Fortunately, these items still fit, despite subsequent post-motherhood pounds. You’d have to have a lot of babies to need to upsize your earrings.
It’s not just my old Mediterranean wardrobe that I’ve adopted to cope with this hot spell. Other useful habits acquired during our Kefalonian days include:
closing wooden window shutters against the heat of the day (though ours in Hawkesbury were installed to keep heat in))
carrying a water bottle wherever I go
savouring cucumber salads so refreshing that they almost qualify as a drink
looking forward to stepping outside at dusk, to be enveloped in air as cooling as diving into a swimming pool
And then there’s the perfume that instantly whisks me back to the Greek islands. No, not the sharp scent of wild herbs on arid hills, but the soft, fruity scent of suncream. These days my aura is Factor 50.
When we first started holidaying in Greece, my then boyfriend (now husband) and I were the classic Mad Dogs and Englishmen (sorry, Gordon, Scotsmen). We saw nothing wrong with going out in the midday sun.
But after a few visits, I began to side with the locals, who spent the afternoons safely battened into their cool, bare houses. From beneath the shade of a beachside taverna, I’d smile and shake my head at conspicuously pale, newly-landed compatriots making a bare-headed beeline for the beach.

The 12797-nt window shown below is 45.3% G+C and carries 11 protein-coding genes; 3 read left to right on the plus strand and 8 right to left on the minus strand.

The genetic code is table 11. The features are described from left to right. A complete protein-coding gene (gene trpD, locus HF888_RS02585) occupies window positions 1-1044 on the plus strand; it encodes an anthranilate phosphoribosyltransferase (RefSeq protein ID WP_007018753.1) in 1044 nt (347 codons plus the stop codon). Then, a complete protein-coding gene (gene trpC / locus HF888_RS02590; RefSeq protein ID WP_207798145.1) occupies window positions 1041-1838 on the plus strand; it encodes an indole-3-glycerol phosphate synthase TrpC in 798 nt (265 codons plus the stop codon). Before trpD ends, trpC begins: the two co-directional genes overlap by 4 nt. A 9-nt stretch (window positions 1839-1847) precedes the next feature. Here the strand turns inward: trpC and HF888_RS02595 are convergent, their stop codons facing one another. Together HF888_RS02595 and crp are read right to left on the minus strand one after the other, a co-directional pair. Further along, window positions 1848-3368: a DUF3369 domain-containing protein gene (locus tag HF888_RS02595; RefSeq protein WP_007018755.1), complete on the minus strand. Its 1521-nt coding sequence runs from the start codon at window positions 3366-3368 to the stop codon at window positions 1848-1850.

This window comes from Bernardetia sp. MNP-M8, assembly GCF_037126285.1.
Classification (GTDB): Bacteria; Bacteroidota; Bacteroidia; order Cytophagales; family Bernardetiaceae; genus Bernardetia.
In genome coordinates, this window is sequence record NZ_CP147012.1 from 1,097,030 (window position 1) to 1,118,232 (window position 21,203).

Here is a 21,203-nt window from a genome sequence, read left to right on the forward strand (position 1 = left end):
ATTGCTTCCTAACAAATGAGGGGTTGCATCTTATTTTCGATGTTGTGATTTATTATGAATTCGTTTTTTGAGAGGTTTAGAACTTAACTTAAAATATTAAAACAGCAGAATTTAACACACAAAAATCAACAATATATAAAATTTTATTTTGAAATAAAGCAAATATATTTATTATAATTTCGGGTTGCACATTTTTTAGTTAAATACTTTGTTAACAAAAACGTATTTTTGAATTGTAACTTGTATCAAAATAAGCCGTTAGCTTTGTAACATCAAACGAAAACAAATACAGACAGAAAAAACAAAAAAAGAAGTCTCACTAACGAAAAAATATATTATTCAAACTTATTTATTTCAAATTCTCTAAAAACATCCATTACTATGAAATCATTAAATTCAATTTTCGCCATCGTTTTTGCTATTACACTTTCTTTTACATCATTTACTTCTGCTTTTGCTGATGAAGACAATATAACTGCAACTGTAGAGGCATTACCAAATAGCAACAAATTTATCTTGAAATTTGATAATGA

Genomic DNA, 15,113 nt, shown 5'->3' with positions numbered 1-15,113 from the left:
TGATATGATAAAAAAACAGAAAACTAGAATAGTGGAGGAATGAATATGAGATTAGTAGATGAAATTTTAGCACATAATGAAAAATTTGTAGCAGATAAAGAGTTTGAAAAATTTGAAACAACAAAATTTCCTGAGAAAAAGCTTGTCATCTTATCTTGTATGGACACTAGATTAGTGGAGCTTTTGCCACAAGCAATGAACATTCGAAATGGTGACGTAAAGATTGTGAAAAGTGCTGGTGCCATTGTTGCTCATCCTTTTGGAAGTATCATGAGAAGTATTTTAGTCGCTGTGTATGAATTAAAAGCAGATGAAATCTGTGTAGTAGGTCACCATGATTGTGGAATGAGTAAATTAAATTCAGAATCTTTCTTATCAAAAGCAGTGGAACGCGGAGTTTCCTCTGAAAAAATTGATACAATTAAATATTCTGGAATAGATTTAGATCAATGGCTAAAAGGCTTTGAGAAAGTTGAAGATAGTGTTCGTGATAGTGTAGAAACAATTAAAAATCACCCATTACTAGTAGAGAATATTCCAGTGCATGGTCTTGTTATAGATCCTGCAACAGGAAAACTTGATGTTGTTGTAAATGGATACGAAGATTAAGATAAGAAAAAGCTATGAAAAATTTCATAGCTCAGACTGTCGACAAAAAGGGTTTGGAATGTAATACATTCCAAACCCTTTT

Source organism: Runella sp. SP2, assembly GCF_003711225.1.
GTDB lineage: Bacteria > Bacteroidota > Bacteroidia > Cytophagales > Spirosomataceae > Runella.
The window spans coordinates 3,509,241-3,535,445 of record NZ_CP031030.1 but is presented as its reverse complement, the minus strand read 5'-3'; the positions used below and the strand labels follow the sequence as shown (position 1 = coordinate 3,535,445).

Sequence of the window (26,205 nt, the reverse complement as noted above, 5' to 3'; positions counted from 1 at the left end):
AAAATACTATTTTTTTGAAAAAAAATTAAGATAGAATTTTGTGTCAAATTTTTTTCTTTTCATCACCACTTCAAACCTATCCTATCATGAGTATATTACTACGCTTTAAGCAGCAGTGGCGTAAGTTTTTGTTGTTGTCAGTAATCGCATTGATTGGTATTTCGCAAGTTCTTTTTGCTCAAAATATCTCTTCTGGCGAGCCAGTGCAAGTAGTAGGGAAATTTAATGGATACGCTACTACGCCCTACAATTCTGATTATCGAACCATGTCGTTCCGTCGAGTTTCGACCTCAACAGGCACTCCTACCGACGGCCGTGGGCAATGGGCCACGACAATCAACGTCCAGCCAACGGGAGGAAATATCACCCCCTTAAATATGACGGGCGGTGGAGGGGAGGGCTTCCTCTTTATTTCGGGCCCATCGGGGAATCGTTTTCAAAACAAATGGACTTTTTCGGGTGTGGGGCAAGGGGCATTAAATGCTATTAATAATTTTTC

If smartphones had been invented in those days, I’d now be able to illustrate this point with a vivid image of a pasty English family of four, two adults, two teenagers, that I spotted one day in Zakynthos Town. Clad in Marks and Spencer t-shirts and shorts, they looked shocked that their cheap hats, emergency purchased from a nearby stall, did not make a dent in the afternoon sun. I suspect they bore that startled look for the rest of their fortnight on the island. It was as if they’d got off at the wrong stop on their plane:
“GREECE? What do you mean, we’re in Greece? Our tickets very clearly stated Grimsby!”